Oh, this looks great! Russia wants more nukes

Discussion in 'General Discussion' started by bcj1755, Mar 17, 2009.

  1. bcj1755

    bcj1755 New Member

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    Medvedev orders large-scale Russian rearmament


    by Nick Coleman Nick Coleman – 2 hrs 20 mins ago

    Medvedev orders large-scale Russian rearmament AFP/File – Russian soldiers guard a checkpoint near the Georgian village of Khurvaleti in 2008. Russian President …

    MOSCOW (AFP) – President Dmitry Medvedev on Tuesday announced a "large-scale" rearmament and renewal of Russia's nuclear arsenal, accusing NATO of pushing ahead with expansion near Russian borders.

    Meeting defence chiefs in Moscow, Medvedev said he was determined to implement reforms to streamline Russia's bloated military and stressed Moscow continued to face several security threats needing robust defense capacity.

    "From 2011, a large-scale rearmament of the army and navy will begin," Medvedev said.

    He called for a renewal of Russia's nuclear weapons arsenal and added that NATO was pursuing a drive to expand the alliance's physical presence near Russia's borders.

    "Analysis of the military-political situation in the world shows that a serious conflict potential remains in some regions," Medvedev said.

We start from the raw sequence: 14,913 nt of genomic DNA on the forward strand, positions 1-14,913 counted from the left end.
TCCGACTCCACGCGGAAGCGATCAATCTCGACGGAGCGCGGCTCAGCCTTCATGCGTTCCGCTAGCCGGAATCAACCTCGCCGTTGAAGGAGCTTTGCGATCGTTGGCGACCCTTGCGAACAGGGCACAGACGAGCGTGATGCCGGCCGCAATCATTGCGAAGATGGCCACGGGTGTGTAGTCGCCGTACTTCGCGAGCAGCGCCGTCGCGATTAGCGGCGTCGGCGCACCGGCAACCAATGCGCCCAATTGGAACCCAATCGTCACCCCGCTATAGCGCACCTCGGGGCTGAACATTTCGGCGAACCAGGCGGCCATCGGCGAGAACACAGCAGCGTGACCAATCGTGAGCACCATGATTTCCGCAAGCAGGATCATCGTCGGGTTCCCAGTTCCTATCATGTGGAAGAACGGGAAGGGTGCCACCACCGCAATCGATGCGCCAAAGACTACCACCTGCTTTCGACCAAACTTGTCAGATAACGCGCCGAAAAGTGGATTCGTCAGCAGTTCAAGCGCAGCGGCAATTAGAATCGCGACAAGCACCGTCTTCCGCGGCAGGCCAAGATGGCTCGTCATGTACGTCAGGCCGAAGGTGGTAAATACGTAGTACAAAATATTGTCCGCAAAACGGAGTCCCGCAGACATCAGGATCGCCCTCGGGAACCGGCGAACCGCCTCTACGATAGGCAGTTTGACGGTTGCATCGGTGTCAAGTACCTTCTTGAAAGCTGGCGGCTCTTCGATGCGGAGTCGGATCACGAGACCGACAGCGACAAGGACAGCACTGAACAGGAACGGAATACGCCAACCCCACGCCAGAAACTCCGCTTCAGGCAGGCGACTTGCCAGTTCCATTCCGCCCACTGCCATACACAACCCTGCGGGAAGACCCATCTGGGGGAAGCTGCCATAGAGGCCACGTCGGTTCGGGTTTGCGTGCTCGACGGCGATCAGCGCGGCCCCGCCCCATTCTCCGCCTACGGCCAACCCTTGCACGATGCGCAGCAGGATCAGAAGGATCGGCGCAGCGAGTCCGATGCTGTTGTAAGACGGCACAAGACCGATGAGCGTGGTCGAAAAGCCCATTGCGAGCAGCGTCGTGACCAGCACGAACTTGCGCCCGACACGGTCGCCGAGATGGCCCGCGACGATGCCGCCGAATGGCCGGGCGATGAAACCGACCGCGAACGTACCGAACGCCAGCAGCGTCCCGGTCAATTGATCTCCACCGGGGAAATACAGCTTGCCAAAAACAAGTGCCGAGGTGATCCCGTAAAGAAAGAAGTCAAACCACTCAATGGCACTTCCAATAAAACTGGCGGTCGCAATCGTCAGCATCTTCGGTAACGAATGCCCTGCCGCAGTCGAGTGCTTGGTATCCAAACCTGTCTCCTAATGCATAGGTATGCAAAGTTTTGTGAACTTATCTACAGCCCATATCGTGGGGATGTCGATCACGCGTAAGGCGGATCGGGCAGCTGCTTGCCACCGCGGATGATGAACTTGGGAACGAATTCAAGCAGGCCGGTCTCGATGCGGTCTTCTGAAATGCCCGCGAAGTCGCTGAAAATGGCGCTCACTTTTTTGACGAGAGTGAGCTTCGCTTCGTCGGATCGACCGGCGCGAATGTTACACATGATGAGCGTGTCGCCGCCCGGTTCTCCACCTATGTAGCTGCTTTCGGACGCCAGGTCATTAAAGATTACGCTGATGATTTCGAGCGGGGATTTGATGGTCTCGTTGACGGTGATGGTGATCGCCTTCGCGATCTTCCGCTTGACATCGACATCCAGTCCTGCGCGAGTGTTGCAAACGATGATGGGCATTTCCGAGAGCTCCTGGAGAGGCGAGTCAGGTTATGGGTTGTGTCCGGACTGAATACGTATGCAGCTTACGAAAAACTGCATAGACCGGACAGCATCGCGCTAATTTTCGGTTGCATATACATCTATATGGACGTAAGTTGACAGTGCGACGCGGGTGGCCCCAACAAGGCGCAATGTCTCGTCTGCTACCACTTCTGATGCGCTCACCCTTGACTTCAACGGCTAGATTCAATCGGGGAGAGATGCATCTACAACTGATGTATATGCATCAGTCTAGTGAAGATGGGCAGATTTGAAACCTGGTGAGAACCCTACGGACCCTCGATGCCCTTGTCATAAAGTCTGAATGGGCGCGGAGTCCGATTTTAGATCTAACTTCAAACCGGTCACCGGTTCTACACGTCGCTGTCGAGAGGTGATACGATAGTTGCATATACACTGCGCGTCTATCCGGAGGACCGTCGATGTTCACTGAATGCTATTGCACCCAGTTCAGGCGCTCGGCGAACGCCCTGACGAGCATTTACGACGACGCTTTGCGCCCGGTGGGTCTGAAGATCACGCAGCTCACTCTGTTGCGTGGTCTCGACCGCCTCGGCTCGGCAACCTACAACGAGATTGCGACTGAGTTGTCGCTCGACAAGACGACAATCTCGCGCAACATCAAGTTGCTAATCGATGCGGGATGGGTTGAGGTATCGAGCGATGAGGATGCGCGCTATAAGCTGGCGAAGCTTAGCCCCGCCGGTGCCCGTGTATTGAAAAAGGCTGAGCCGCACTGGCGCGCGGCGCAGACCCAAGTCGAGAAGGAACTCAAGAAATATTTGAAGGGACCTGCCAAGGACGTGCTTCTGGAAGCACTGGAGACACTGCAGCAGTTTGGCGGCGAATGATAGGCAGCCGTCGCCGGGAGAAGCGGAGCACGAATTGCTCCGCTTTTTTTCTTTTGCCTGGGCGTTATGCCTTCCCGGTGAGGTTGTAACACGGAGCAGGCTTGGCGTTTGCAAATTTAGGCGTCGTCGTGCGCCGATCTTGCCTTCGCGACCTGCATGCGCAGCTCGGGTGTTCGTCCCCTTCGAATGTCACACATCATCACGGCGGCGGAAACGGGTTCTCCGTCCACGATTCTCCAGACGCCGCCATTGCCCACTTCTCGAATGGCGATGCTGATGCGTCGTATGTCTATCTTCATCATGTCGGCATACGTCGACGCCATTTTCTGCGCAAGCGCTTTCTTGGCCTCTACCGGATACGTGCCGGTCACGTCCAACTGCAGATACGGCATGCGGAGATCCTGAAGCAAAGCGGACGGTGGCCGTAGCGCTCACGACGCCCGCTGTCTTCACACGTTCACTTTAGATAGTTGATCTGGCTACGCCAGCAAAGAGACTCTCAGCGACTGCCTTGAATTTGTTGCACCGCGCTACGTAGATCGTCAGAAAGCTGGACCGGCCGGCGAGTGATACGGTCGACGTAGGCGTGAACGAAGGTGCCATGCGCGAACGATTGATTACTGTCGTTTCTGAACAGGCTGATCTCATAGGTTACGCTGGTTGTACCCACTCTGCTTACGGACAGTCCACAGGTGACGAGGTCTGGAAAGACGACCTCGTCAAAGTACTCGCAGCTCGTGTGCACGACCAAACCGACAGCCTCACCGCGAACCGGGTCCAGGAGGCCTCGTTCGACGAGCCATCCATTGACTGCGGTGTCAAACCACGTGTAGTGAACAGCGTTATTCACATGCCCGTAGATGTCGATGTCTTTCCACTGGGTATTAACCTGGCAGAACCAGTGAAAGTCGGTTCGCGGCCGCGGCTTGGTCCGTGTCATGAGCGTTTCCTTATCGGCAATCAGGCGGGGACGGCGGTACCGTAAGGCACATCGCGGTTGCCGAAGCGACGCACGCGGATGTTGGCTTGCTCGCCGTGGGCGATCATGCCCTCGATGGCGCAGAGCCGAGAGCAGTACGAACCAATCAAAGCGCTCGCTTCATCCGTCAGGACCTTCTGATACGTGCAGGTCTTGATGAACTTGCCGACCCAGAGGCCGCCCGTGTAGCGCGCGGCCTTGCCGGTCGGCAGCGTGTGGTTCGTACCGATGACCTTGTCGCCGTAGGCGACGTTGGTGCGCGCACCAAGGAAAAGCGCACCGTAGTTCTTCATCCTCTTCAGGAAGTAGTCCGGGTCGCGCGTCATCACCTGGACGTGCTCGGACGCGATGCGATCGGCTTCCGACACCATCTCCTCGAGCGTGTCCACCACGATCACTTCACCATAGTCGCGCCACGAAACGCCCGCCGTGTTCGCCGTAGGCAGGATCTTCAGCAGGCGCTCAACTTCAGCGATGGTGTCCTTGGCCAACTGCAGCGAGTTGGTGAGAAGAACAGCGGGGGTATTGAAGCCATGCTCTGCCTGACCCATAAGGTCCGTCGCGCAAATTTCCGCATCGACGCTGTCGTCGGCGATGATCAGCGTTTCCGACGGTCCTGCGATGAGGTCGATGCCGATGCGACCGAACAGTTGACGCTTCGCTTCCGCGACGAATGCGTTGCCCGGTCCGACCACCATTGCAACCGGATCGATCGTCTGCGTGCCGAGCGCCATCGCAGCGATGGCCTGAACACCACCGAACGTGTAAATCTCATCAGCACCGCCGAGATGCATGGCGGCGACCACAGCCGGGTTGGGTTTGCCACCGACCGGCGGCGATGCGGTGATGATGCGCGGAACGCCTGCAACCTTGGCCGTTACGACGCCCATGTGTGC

He listed local crises and international terrorism as security threats and also stated: "Attempts to expand the military infrastructure of NATO near the borders of our country are continuing.

    "The primary task is to increase the combat readiness of our forces, first of all our strategic nuclear forces. They must be able to fulfil all tasks necessary to ensure Russia's security," Medvedev said.

    And while he praised Russia's military thrust into Georgia last year in defence of the rebel region of South Ossetia, he also said the conflict had shown up the military's failings.

    The comments came despite signs of a warming in US-Russian relations since the inauguration of President Barack Obama in January.

    Medvedev, who took office last May and has struggled to escape the shadow of Prime Minister Vladimir Putin, is due to meet Obama for the first time next month in London.

    Some analysts believe the Obama administration is backing away from policies that angered Moscow under the presidency of George W. Bush.